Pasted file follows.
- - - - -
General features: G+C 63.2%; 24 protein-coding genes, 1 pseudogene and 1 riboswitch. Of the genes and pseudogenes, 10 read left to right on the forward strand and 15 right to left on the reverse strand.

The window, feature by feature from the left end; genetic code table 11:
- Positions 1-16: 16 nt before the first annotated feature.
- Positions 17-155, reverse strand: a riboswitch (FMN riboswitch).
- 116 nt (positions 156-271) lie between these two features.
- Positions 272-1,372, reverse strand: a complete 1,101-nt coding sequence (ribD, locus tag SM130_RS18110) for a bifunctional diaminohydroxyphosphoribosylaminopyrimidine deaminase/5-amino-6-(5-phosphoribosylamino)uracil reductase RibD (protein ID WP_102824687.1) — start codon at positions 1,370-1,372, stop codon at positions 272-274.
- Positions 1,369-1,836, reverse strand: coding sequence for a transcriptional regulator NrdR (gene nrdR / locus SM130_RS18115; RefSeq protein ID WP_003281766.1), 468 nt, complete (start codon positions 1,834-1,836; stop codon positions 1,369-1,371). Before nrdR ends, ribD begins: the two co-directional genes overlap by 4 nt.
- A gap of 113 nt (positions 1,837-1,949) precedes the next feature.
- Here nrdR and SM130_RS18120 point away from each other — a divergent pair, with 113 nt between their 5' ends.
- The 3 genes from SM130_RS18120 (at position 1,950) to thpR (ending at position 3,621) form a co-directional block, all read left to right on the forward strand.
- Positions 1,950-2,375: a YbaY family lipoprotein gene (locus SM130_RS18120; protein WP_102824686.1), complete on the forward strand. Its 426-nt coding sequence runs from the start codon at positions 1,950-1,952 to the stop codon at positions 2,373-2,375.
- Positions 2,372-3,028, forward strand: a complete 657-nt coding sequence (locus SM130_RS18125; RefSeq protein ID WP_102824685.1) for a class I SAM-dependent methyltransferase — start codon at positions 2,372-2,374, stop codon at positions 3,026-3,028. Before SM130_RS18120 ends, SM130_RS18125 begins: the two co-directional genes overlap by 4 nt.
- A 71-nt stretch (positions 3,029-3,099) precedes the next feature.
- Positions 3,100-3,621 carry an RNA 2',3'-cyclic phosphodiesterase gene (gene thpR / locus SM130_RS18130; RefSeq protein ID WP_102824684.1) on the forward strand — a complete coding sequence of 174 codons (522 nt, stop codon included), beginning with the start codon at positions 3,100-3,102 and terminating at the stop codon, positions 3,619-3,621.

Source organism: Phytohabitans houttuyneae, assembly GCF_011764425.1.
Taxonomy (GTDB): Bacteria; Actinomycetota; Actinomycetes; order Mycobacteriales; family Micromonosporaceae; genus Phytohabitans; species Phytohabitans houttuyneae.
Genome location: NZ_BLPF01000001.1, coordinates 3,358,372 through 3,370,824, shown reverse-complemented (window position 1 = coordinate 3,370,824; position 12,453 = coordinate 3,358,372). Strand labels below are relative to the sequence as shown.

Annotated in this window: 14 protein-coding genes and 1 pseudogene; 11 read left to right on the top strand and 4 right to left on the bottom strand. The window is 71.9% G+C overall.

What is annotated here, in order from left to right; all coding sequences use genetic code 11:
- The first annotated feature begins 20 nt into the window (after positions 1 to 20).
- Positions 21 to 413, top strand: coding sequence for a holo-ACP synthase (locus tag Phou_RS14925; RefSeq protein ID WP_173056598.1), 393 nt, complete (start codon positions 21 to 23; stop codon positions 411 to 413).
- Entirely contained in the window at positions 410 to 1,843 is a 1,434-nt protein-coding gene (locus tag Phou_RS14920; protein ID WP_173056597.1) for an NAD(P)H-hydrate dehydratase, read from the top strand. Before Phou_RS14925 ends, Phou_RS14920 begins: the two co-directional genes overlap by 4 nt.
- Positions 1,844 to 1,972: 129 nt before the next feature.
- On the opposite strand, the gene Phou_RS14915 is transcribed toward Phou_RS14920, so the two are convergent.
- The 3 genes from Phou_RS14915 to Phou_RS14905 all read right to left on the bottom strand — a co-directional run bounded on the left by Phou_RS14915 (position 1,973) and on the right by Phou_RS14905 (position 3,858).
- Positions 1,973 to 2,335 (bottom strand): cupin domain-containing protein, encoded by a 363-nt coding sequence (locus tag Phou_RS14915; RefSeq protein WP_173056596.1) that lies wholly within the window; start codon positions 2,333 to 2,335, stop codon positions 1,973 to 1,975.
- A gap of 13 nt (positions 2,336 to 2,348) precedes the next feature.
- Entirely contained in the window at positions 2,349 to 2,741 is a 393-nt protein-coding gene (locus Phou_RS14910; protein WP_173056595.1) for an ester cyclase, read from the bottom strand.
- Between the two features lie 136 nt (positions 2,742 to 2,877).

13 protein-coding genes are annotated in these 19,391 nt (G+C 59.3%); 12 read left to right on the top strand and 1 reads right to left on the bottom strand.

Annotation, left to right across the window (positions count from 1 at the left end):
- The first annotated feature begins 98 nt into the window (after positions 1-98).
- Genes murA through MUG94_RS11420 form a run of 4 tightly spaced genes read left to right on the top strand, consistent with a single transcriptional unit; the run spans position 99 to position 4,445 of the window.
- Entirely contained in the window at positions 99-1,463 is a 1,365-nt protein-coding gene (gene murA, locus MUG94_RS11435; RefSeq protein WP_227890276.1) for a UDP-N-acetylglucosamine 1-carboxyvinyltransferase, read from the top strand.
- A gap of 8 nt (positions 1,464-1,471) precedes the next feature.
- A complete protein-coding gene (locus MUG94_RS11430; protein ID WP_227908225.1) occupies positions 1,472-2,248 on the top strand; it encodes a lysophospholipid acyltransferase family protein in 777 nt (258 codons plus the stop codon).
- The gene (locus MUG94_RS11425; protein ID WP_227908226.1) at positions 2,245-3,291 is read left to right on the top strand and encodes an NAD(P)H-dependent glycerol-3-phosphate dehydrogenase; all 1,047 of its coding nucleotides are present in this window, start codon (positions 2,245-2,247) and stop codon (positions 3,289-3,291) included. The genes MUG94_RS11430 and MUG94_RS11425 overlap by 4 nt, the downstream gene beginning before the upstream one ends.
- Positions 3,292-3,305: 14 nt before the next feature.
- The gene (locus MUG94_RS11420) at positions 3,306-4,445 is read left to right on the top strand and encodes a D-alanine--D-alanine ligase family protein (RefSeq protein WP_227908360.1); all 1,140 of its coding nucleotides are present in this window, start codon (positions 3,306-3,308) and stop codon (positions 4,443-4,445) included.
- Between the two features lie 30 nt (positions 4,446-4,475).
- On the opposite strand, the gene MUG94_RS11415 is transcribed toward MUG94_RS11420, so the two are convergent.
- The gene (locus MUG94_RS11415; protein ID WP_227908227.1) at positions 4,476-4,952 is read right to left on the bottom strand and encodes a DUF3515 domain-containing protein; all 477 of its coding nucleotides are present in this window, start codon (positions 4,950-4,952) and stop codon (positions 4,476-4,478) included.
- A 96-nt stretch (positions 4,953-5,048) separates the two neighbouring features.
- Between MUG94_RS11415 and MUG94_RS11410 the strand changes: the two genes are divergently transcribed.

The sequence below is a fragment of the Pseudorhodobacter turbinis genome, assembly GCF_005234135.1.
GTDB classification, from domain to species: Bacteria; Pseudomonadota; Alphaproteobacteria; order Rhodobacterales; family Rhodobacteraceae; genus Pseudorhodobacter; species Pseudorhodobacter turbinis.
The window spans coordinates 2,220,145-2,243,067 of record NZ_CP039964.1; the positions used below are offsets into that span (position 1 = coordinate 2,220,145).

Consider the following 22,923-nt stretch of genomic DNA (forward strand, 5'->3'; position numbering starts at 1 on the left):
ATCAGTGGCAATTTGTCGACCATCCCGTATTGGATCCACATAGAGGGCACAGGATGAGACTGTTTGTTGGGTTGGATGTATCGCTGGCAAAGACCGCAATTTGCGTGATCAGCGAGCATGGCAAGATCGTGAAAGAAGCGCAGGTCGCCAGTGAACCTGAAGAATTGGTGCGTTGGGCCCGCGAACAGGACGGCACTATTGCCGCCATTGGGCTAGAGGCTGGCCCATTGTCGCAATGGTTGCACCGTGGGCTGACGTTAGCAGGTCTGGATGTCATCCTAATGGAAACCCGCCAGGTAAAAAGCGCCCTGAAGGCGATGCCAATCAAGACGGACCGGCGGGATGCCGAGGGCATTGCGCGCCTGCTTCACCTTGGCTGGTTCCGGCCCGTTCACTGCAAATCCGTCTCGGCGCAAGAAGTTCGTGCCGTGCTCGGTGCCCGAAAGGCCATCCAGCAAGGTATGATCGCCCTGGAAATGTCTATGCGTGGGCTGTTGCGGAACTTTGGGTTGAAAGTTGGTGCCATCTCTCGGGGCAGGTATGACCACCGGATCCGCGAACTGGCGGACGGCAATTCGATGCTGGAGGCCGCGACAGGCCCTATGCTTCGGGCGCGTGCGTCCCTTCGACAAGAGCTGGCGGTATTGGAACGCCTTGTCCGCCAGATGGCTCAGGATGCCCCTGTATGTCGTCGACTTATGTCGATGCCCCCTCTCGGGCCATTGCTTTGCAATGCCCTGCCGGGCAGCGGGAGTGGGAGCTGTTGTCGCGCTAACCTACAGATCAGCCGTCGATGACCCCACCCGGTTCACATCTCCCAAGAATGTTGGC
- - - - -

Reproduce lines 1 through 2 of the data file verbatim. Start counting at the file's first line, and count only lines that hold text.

General features: G+C 63.2%; 24 protein-coding genes, 1 pseudogene and 1 riboswitch. Of the genes and pseudogenes, 10 read left to right on the forward strand and 15 right to left on the reverse strand.

The window, feature by feature from the left end; genetic code table 11: